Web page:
Tuesday, 17 March 2015

The Daisy Field


The other day I received a comment on my Dressing The Lines blog from Patrick Long. He was replying to a previous comment from Rob Appleton, in which he (Rob) said that by taking part in this painting project, he was honouring the memory of his grand uncle Charlie Appleton.  Charlie was a serving member of the Auckland Regiment at Gallipoli, but sadly was one of many souls who never made it home. 

Here's Patrick's response to Rob (re-posted with his permission):
Hi Rob, we must be related. Charlie Appleton was also my great uncle (my mother’s maiden name is Appleton). 
I used to be a professional entertainer and 14 years ago a colleague handed me some music to which I wrote lyrics in Charlie’s honour. We recorded the song at the time, but didn't do too much with it.
About 9 months ago, just for fun and as as the 100th anniversary was coming up, I made a little clip so that I could put the song up on YouTube. I'm no Peter Jackson, that’s for sure, but with the limited resources at my disposal, I think I have come up with a clip that helps to carry the message of the song.
Strange fact: whilst I didn't know till later in the day on which I wrote the lyrics, it turns out that the words were written on the anniversary of his death on May 8th. You can believe that or not, but it is true and I thought that it was a bit freaky.
The song is called The Daisy Field. As you probably know many New Zealanders, including Charlie, were slaughtered that day in the second battle for Krithia on the infamous Daisy Patch or Daisy Field as it was known.
I hope you like the song. 

3 comments :

  1. cheers Roly. There were 800 New Zealand casualties that day on May 8th 1915 and 1,000 Australian casualties but it was the New Zealanders who were ordered to run across the open field of daisies straight in heavy machine gun fire. The courage of the New Zealand ANZACs that day is beyond question. I hope others here who lost a family member that day can connect with this song. Thanks again for the repost.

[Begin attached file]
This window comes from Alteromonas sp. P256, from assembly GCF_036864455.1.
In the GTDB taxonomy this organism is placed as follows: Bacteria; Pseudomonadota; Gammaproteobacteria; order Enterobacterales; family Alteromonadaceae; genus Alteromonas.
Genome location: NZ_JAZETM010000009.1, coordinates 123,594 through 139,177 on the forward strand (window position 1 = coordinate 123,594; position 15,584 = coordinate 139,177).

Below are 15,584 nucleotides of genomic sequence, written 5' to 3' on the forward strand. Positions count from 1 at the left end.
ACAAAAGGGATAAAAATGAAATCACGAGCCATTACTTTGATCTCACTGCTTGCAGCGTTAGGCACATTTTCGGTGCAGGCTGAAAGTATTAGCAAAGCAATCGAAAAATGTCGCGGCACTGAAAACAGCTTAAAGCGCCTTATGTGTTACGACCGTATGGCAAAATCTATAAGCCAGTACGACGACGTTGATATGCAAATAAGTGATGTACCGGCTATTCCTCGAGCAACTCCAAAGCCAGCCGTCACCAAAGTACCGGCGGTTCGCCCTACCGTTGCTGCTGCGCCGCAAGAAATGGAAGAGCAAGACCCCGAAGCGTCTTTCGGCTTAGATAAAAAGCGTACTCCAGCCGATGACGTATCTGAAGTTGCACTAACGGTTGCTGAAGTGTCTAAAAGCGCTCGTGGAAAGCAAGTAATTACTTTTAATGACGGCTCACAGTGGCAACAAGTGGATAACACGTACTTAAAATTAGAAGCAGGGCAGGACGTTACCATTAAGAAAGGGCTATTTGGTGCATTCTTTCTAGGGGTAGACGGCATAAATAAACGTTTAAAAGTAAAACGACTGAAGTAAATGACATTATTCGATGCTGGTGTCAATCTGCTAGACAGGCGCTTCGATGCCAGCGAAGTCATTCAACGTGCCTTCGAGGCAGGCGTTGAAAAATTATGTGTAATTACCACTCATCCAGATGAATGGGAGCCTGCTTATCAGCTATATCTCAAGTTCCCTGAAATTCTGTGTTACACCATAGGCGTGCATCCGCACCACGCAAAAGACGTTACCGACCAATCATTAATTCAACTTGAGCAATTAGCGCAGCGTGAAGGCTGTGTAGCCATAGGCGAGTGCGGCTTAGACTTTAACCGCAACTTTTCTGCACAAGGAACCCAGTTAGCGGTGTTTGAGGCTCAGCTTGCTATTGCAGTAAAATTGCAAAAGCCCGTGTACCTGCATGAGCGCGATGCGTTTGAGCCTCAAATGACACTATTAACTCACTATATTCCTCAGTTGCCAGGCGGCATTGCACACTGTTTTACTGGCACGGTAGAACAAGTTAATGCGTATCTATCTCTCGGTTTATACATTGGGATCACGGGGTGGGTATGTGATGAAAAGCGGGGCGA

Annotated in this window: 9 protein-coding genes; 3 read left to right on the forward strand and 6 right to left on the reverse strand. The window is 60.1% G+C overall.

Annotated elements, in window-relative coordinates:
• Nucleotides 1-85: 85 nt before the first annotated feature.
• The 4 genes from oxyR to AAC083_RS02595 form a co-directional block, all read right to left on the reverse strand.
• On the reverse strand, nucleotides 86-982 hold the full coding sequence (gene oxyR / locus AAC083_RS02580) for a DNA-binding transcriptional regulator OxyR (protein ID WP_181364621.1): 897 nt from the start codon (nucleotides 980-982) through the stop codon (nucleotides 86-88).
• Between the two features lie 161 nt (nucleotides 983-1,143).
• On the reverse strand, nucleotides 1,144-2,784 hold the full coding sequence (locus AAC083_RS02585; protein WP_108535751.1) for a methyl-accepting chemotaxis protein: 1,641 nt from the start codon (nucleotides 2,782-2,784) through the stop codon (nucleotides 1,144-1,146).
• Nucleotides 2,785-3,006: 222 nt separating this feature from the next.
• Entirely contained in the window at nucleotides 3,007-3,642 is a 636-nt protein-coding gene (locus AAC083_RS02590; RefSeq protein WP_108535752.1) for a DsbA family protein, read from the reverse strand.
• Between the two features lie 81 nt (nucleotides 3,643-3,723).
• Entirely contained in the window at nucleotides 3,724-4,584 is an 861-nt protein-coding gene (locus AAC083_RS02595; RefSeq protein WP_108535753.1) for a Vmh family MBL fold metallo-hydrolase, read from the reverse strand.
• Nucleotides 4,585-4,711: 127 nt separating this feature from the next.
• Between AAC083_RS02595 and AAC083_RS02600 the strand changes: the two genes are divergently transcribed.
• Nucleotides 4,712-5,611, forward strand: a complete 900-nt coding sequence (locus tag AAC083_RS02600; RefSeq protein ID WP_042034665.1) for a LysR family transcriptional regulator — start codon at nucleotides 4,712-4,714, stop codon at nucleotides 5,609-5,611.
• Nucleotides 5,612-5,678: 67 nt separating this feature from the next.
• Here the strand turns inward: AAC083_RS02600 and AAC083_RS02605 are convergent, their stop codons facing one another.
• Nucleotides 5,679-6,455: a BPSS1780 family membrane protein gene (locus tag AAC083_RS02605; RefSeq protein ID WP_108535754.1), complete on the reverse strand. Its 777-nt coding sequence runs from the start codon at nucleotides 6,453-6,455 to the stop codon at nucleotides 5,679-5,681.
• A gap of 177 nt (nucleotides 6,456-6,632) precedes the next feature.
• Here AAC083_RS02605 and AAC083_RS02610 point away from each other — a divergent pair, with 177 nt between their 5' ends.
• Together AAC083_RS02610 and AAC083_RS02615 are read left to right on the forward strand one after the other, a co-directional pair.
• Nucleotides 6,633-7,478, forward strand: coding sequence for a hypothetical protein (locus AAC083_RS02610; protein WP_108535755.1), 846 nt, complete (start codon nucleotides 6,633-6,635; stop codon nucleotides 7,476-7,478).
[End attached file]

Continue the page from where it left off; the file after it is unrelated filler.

ReplyDelete
  2. Thanks Patrick for sharing this, it sent shivers down my spine and a tear to my eye. And thanks Roly for putting this up. Mustering The Troops - bringing families together - who could have imagined : )

    ReplyDelete
  3. Hey Rob, I just found this and thought you might find it interesting. This is a 3 minute audio recorded in 1968 where a chap by the name of Joseph Gasparich formerly of the Auckland infantry battalion described the action on the Daisy Patch. Here he describes line after line of Aucklanders being "dropped" (as he puts it) to the last man by Turkish fire as they tried to cross the daisy patch. I got chills as I realized that one of the men in the scene he describes was our great uncle. The story of great uncle Charlie Appleton has haunted me for years ever since I read about it in the Appleton Family History book. By the way, I hope your painting has gone well, I have been watching the blogs since discovering this site. Great job you guys are doing. http://anzacsightsound.org/audios/the-daisy-patch

    ReplyDelete